Berman & Asbel, LLP

Prop 8 Unconstitutional Federal Court Rules

Proposition 8 is unconstitutional.  That's the holding in Perry v. Schwarzenegger, the case challenging California's Proposition 8.  Readers will recall that Proposition 8 was a voter-enacted amendment to the California Constitution which banned same-sex marriage after the California Supreme Court had previously ruled that it violated the state constitution to not allow same-sex couples the same marriage rights as heterosexual couples.

In the conclusion of his opinion, Chief Judge Vaughn Walker of the U.S. District Court for the District of Northern California wrote:

"Proposition 8 fails to advance any rational basis in singling out gay men and lesbians for denial of a marriage license.  Indeed, the evidence shows Proposition 8 does nothing more than enshrine in the California Constitution the notion that opposite-sex couples are superior to same-sex couples.  Because California has no interest in discriminating against gay men and lesbians, and because Proposition 8 prevents California from fulfilling its constitutional obligation to provide marriages on an equal basis, the court concludes that Proposition 8 is unconstitutional."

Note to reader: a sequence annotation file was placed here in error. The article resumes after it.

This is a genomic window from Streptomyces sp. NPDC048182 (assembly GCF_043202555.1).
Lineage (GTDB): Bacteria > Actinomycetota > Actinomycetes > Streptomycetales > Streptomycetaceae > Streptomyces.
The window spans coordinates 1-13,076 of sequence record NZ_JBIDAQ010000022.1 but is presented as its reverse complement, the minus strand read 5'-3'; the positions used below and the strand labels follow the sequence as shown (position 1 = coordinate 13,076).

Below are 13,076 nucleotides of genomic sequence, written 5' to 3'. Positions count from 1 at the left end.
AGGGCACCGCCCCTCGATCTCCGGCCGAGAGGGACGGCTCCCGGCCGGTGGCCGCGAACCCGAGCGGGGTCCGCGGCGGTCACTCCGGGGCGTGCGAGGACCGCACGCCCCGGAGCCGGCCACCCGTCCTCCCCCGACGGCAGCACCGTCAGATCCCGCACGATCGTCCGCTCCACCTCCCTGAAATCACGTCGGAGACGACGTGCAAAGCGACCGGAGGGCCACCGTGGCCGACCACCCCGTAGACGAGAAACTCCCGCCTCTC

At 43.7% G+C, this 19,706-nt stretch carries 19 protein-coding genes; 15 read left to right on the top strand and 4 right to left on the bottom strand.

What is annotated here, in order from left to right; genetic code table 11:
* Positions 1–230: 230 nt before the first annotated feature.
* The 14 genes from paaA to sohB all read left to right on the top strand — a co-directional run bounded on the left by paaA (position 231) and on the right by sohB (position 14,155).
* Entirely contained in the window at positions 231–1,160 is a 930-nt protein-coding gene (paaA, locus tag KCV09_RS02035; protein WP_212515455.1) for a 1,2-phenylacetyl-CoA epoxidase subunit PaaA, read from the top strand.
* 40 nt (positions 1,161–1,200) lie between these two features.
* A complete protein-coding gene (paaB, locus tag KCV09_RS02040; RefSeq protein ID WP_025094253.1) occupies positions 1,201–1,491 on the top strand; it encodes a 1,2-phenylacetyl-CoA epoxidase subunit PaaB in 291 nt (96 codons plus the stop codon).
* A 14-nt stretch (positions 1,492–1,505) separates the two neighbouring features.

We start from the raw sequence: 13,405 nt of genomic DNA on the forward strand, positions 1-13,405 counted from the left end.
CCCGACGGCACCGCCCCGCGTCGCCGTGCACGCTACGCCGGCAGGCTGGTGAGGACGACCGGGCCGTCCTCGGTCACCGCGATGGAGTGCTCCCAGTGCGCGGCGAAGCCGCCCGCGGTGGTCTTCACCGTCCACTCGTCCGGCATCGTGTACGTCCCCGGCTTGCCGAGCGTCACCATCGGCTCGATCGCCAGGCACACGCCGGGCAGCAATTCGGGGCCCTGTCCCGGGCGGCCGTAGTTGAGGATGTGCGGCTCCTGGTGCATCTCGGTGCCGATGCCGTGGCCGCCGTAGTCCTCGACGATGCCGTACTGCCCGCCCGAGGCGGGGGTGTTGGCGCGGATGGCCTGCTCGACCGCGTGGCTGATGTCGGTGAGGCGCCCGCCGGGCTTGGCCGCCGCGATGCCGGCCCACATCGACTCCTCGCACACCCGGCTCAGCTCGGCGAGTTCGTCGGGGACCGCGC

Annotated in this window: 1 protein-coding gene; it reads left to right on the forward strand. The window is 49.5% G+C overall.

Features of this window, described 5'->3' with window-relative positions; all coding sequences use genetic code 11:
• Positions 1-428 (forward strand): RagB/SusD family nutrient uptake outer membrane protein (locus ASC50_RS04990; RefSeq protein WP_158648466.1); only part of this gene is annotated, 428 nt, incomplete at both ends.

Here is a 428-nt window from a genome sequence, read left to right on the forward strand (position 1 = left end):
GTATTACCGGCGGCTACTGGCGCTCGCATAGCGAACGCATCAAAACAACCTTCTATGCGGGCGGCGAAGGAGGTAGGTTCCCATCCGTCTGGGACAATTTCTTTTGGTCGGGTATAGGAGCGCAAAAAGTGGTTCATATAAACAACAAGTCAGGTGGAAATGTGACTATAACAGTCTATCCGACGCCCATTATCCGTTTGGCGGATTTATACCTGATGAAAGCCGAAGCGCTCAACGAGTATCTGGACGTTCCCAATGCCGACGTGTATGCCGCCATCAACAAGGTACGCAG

More specifically, Chief Judge Walker held that Proposition 8 violates the Due Process and Equal Protection clauses of the 14th Amendment of the U.S. Constitution. 

Readers may recall that Governor Arnold Schwarzenegger and Attorney General Jerry Brown declined to have their offices defend Proposition 8 in court and it was the private organizations that originally sponsored Prop 8 who defended it.

The opinion is quite lengthy and it just was published.  When I have had a chance to read it fully, I will post again on the legal issues it addresses.  Chief Judge Walker ordered an injunction against applying or enforcing Proposition 8 directed to all state officials named in the lawsuit.  It is quite likely that the supporters of Proposition 8 will appeal this decision to the U.S. Court of Appeals for the 9th Circuit and the case could quite possibly eventually reach the U.S. Supreme Court.

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